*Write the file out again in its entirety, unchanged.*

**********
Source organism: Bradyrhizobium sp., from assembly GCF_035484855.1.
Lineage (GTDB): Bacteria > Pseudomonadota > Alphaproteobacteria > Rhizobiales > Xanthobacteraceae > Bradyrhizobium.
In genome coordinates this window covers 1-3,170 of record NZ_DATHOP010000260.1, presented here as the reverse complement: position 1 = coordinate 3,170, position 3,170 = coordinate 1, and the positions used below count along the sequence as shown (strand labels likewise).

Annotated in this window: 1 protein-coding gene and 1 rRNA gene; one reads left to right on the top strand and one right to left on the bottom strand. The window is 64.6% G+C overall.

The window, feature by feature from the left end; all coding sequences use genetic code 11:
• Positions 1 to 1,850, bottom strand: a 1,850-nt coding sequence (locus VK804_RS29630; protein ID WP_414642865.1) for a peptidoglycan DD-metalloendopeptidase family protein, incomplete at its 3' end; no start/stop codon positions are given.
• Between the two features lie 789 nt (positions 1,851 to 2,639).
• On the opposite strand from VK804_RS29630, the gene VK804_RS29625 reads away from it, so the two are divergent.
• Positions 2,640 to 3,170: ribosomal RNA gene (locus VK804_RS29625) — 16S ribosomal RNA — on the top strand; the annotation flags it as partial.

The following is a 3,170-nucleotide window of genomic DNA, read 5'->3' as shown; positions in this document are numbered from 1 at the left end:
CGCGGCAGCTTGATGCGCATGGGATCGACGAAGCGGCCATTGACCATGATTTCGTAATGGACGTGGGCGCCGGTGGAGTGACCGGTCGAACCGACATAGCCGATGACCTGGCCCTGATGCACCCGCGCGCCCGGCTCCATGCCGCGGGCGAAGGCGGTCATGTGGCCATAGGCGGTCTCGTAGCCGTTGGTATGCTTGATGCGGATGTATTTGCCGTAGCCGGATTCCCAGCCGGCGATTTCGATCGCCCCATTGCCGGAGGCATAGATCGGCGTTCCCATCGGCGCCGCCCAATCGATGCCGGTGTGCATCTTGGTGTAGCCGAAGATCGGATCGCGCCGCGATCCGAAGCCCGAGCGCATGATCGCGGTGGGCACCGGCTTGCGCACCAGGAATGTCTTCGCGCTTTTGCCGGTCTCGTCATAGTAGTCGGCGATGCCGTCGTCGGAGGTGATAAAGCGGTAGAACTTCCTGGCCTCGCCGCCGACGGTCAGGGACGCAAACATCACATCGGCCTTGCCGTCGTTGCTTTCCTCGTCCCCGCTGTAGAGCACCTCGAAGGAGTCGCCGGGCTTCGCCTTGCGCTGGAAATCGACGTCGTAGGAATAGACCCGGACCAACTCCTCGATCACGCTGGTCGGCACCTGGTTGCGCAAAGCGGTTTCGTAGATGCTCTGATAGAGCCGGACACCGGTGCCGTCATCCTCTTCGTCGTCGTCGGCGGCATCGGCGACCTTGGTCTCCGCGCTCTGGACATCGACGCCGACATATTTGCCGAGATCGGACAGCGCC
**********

Source organism: Bradyrhizobium sp., from assembly GCF_035484855.1.
Lineage (GTDB): Bacteria > Pseudomonadota > Alphaproteobacteria > Rhizobiales > Xanthobacteraceae > Bradyrhizobium.
In genome coordinates this window covers 1-3,170 of record NZ_DATHOP010000260.1, presented here as the reverse complement: position 1 = coordinate 3,170, position 3,170 = coordinate 1, and the positions used below count along the sequence as shown (strand labels likewise).

Annotated in this window: 1 protein-coding gene and 1 rRNA gene; one reads left to right on the top strand and one right to left on the bottom strand. The window is 64.6% G+C overall.

The window, feature by feature from the left end; all coding sequences use genetic code 11:
• Positions 1 to 1,850, bottom strand: a 1,850-nt coding sequence (locus VK804_RS29630; protein ID WP_414642865.1) for a peptidoglycan DD-metalloendopeptidase family protein, incomplete at its 3' end; no start/stop codon positions are given.
• Between the two features lie 789 nt (positions 1,851 to 2,639).
• On the opposite strand from VK804_RS29630, the gene VK804_RS29625 reads away from it, so the two are divergent.
• Positions 2,640 to 3,170: ribosomal RNA gene (locus VK804_RS29625) — 16S ribosomal RNA — on the top strand; the annotation flags it as partial.

The following is a 3,170-nucleotide window of genomic DNA, read 5'->3' as shown; positions in this document are numbered from 1 at the left end:
CGCGGCAGCTTGATGCGCATGGGATCGACGAAGCGGCCATTGACCATGATTTCGTAATGGACGTGGGCGCCGGTGGAGTGACCGGTCGAACCGACATAGCCGATGACCTGGCCCTGATGCACCCGCGCGCCCGGCTCCATGCCGCGGGCGAAGGCGGTCATGTGGCCATAGGCGGTCTCGTAGCCGTTGGTATGCTTGATGCGGATGTATTTGCCGTAGCCGGATTCCCAGCCGGCGATTTCGATCGCCCCATTGCCGGAGGCATAGATCGGCGTTCCCATCGGCGCCGCCCAATCGATGCCGGTGTGCATCTTGGTGTAGCCGAAGATCGGATCGCGCCGCGATCCGAAGCCCGAGCGCATGATCGCGGTGGGCACCGGCTTGCGCACCAGGAATGTCTTCGCGCTTTTGCCGGTCTCGTCATAGTAGTCGGCGATGCCGTCGTCGGAGGTGATAAAGCGGTAGAACTTCCTGGCCTCGCCGCCGACGGTCAGGGACGCAAACATCACATCGGCCTTGCCGTCGTTGCTTTCCTCGTCCCCGCTGTAGAGCACCTCGAAGGAGTCGCCGGGCTTCGCCTTGCGCTGGAAATCGACGTCGTAGGAATAGACCCGGACCAACTCCTCGATCACGCTGGTCGGCACCTGGTTGCGCAAAGCGGTTTCGTAGATGCTCTGATAGAGCCGGACACCGGTGCCGTCATCCTCTTCGTCGTCGTCGGCGGCATCGGCGACCTTGGTCTCCGCGCTCTGGACATCGACGCCGACATATTTGCCGAGATCGGACAGCGCC